Neuroception also mobilizes our defenses when we detect a threat, which is what’s happening with Christine and Jack.
Even though they “know” cognitively that they’re safe with each other, their senses are receiving very different information through each other’s voices, eyes, facial expressions, and body language.
When we don’t feel safe, our bodies don’t want to engage, connect, or provide the emotional warmth our relationships need in order to thrive.
Creating a secure and safe bond
How does a couple convey emotional safety to each other under stress? How do they consciously pave the way for a connection that leaves them inspired and wanting more?
Stan Tatkin, PsyD, the developer of the Psychobiological Approach to Couple Therapy (PACT), incorporates neuroscience to teach couples how to recognize the safety and security system of their relationship to create and maintain lasting love.
In learning how to cultivate a sense of safety on a neuroceptive level, Christine and Jack began to intentionally communicate feelings of interest, acceptance, and love to each other.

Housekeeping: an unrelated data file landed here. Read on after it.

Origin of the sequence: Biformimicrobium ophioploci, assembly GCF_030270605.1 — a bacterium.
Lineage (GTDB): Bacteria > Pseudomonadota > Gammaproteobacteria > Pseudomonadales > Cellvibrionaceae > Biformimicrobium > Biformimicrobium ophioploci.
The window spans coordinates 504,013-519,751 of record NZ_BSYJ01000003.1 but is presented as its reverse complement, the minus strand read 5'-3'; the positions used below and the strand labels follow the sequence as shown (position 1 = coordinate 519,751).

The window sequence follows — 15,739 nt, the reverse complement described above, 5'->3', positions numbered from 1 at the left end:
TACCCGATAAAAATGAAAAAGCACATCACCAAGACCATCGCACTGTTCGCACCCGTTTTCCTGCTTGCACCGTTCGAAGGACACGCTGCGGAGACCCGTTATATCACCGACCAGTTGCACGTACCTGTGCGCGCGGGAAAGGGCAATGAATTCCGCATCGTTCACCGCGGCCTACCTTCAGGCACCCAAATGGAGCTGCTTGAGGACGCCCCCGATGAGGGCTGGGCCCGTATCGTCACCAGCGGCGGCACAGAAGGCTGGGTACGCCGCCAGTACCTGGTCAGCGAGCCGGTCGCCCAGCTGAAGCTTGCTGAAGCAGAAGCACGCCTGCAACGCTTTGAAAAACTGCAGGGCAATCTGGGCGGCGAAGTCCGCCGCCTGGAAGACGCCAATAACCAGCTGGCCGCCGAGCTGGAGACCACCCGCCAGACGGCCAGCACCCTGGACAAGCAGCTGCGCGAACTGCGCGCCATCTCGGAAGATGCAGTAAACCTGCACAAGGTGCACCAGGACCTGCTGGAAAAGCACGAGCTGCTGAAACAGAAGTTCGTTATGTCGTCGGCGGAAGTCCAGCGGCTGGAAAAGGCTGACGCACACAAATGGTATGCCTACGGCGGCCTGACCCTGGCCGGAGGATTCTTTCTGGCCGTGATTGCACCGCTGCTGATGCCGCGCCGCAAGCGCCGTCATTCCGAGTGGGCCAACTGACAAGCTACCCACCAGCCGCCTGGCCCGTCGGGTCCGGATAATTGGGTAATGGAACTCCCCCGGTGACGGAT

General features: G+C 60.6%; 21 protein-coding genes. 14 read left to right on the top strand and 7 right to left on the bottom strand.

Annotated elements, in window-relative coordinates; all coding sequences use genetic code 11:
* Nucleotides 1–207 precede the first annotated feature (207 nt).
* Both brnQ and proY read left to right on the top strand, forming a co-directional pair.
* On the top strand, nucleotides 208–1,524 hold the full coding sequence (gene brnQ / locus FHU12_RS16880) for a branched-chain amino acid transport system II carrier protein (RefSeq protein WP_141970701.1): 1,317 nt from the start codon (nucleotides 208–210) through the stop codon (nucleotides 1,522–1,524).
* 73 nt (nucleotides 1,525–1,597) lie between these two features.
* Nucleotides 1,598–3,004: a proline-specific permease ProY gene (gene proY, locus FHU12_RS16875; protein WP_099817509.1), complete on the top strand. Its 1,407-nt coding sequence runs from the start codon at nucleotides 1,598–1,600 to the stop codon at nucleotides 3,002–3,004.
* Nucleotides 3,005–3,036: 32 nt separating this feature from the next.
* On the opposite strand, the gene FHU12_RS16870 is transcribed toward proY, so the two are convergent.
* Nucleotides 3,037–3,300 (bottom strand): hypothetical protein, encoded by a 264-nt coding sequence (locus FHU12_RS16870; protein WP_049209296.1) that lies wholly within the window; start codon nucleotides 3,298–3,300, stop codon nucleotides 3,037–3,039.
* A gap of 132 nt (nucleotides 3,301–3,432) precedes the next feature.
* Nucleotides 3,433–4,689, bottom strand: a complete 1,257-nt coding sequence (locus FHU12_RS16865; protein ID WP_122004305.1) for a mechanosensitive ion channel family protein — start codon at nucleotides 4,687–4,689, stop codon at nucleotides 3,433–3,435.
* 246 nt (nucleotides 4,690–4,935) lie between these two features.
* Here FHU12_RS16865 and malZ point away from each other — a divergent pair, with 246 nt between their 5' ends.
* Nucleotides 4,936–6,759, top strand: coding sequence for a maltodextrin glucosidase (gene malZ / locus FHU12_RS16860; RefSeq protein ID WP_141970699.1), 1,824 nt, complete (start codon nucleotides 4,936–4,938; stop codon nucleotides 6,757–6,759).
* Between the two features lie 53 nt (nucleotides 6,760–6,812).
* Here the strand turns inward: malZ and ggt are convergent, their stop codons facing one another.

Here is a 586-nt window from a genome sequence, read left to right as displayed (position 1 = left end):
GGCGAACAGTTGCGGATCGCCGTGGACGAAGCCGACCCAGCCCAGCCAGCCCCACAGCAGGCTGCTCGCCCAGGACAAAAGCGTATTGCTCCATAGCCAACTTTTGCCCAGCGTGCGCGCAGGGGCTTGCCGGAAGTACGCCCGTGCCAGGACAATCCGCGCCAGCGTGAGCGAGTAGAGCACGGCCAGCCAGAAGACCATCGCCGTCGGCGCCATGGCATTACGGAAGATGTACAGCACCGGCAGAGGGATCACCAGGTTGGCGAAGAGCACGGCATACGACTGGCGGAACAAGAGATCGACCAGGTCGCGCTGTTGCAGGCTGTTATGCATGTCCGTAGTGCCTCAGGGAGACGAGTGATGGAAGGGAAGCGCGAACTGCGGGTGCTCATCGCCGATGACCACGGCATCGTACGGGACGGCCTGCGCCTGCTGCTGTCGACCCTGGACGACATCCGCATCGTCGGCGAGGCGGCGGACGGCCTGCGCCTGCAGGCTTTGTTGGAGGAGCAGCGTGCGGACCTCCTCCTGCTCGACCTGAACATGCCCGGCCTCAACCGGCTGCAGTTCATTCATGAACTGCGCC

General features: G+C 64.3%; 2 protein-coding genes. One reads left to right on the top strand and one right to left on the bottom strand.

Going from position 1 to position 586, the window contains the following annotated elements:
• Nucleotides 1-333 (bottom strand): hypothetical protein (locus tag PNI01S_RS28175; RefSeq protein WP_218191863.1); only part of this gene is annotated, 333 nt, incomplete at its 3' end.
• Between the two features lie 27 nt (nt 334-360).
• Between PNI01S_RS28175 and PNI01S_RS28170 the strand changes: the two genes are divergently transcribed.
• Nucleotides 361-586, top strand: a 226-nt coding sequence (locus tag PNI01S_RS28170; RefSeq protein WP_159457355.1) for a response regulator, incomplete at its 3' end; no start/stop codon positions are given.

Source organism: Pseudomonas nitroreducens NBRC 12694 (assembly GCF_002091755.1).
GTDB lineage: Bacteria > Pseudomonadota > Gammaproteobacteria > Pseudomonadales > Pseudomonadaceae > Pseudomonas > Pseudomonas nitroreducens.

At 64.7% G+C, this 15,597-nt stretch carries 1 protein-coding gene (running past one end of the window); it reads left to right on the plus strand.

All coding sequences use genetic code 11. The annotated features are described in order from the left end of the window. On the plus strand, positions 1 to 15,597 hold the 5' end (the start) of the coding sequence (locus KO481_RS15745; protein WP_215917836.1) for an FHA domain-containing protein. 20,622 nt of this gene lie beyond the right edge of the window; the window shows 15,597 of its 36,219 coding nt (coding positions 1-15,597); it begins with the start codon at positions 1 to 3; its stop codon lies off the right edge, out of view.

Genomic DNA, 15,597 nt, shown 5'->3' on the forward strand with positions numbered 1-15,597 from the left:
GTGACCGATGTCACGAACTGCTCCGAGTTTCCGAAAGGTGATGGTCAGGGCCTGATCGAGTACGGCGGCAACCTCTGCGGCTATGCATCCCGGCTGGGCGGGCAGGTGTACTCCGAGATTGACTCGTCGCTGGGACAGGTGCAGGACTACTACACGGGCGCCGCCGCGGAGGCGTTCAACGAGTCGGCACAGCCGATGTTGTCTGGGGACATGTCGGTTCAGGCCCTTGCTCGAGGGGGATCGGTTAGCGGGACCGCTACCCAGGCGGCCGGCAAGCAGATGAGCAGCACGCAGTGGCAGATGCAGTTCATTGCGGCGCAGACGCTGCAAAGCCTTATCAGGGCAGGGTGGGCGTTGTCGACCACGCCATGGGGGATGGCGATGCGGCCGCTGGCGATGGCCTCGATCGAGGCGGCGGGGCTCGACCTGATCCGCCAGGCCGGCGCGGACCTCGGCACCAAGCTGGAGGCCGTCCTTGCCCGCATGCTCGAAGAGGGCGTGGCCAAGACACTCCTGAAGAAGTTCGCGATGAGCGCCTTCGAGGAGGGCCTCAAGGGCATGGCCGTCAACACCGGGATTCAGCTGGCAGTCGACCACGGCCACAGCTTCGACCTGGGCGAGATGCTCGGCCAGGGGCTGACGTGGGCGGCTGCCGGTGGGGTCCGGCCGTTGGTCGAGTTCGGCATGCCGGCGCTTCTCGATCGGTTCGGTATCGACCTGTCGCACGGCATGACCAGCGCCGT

They focused on being more intentional about greeting each other in a way that reassured and invited the other in. As they practiced this, their eyes and faces softened, and their voices became calmer and friendlier. Soon, a new way of connecting was possible between them.
Instead of dreading their reunions, they begin to look forward to them.
The beauty of a nervous system that helps us survive life-threatening events is that it also supports us in deepening our feelings of closeness and connection with one another.
Our relationships are far from boring when we feel safe. Emotional safety enables us the freedom to collaborate, dream, be wildly creative, share bold ideas, feel increased compassion, and express ourselves freely with one another.
The more we understand how our bodies play a role in our relationships, the more we can make them work for us instead of against us.
By Ellen Boeder